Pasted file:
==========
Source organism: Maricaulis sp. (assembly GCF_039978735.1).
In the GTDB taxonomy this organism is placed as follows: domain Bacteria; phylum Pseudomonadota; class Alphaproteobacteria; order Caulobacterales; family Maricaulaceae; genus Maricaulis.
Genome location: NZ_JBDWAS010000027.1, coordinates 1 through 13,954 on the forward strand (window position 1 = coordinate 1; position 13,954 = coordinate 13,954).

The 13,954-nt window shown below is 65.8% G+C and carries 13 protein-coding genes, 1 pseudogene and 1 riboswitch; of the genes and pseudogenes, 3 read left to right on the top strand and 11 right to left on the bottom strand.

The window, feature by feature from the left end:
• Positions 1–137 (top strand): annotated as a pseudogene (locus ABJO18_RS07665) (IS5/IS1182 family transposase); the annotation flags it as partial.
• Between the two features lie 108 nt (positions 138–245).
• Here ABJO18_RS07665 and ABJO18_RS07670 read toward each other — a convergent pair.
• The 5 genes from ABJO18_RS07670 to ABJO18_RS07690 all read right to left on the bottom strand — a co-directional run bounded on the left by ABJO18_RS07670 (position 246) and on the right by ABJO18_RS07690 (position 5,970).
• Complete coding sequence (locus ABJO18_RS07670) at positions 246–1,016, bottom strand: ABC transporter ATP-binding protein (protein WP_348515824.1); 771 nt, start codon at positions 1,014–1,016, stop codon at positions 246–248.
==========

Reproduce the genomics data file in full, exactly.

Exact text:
Source organism: Maricaulis sp. (assembly GCF_039978735.1).
In the GTDB taxonomy this organism is placed as follows: domain Bacteria; phylum Pseudomonadota; class Alphaproteobacteria; order Caulobacterales; family Maricaulaceae; genus Maricaulis.
Genome location: NZ_JBDWAS010000027.1, coordinates 1 through 13,954 on the forward strand (window position 1 = coordinate 1; position 13,954 = coordinate 13,954).

The 13,954-nt window shown below is 65.8% G+C and carries 13 protein-coding genes, 1 pseudogene and 1 riboswitch; of the genes and pseudogenes, 3 read left to right on the top strand and 11 right to left on the bottom strand.

The window, feature by feature from the left end:
• Positions 1–137 (top strand): annotated as a pseudogene (locus ABJO18_RS07665) (IS5/IS1182 family transposase); the annotation flags it as partial.
• Between the two features lie 108 nt (positions 138–245).
• Here ABJO18_RS07665 and ABJO18_RS07670 read toward each other — a convergent pair.
• The 5 genes from ABJO18_RS07670 to ABJO18_RS07690 all read right to left on the bottom strand — a co-directional run bounded on the left by ABJO18_RS07670 (position 246) and on the right by ABJO18_RS07690 (position 5,970).
• Complete coding sequence (locus ABJO18_RS07670) at positions 246–1,016, bottom strand: ABC transporter ATP-binding protein (protein WP_348515824.1); 771 nt, start codon at positions 1,014–1,016, stop codon at positions 246–248.